The main challenge for the Bionic Eye is that the patient’s brain has to learn how to interpret visual information from a new eye. It may take time before Mr. Chalfant can use it on his own without help from others such as family or staff.

Some existing technologies are not included in the bionic eye, such as bone conduction and camera-based systems, which help a blind person navigate by capturing images with a wearable video camera and then sending them directly to his brain via headphone stimulations or through the skull bones. 

However, if the technology can be developed from the laboratory to the marketplace, it would be a new method for people who are partially blind.

The Bionic Eye is not yet ready for general use and further testing and usage have been required. It was approved by the US Food and Drug Administration (FDA) in 2014. Studies of about 100 patients will continue until 2017.

However, the system is expected to be used for blind patients in a few years.

The major benefit of the Bionic Eye system over other similar systems is that it does not require glasses or contact lenses since the camera and transmitter are implanted into the eye, making it completely portable. It also provides binocular vision (depth perception) which helps people who are partially blind to move about more easily.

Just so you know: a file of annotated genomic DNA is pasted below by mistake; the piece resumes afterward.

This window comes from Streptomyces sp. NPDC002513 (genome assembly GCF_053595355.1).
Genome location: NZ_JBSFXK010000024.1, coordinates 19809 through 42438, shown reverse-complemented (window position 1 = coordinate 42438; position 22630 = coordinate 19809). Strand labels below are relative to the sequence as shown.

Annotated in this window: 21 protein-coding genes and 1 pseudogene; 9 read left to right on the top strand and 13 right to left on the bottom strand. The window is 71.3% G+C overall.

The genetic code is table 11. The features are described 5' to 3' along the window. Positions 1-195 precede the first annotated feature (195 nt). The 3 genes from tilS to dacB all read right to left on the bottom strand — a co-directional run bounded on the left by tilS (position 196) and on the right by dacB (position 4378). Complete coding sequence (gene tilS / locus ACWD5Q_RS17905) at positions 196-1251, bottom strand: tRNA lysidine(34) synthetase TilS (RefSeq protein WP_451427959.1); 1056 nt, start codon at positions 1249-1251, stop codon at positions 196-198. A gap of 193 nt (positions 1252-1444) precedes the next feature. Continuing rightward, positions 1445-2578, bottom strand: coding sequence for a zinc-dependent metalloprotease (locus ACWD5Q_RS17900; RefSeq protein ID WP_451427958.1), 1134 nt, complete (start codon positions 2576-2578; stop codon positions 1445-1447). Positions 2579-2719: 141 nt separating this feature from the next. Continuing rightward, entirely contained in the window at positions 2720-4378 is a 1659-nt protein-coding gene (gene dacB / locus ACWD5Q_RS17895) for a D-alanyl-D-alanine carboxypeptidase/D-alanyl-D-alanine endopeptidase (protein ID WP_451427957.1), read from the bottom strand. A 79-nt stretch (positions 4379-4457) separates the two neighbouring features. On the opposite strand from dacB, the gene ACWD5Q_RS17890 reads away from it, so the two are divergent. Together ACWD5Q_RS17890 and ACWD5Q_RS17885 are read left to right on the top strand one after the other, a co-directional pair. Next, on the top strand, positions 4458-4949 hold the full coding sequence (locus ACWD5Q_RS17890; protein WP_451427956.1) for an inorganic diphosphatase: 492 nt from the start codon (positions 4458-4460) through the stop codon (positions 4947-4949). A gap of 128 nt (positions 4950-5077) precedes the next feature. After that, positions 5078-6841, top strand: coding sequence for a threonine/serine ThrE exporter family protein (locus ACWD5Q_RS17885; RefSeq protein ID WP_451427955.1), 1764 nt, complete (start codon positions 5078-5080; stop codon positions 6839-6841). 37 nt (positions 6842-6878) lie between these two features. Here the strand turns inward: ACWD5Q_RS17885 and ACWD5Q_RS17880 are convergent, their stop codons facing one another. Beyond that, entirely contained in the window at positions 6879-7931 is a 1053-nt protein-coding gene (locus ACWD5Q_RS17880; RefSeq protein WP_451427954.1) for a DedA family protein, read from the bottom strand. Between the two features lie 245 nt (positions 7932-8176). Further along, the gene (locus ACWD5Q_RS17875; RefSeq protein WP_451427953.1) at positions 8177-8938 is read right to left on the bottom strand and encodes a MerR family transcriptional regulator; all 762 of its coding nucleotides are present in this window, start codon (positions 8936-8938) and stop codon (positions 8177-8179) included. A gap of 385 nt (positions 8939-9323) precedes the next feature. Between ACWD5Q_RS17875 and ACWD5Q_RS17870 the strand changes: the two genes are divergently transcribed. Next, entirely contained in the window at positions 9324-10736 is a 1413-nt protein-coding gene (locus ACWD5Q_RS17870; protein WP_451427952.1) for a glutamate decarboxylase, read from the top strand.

The Bionic Eye contains a thin, telescopic video camera mounted on the surface of an artificial lens. The camera is capable of sending images wirelessly in real-time to a small processor worn by the user on his belt or around his neck. That small transmitter then relays electrical impulses directly into the patient’s eye.

The camera captures light, converts it to electrical signals, and sends them wirelessly to the small processor around the patient’s neck or on their belt. The processor then sends these signals directly into the retina with a series of micro-impulses that stimulate cells in the retina and lead to vision.

These impulses are conducted through ocular nerves to the occipital lobe of the brain, where they are translated into patterns of light. The patient is not aware of these impulses and does not feel them when they occur.

Under normal circumstances, a person’s natural eye receives information from the retina and then relays it via nerve networks to the visual cortex where it is decoded into objects, shapes, and scenes. 

The Bionic Eye will work in the same way that a healthy natural eye works by receiving information from the camera mounted on an artificial lens and then sending it directly to the occipital lobe of the brain where it will be “decoded” into normal vision.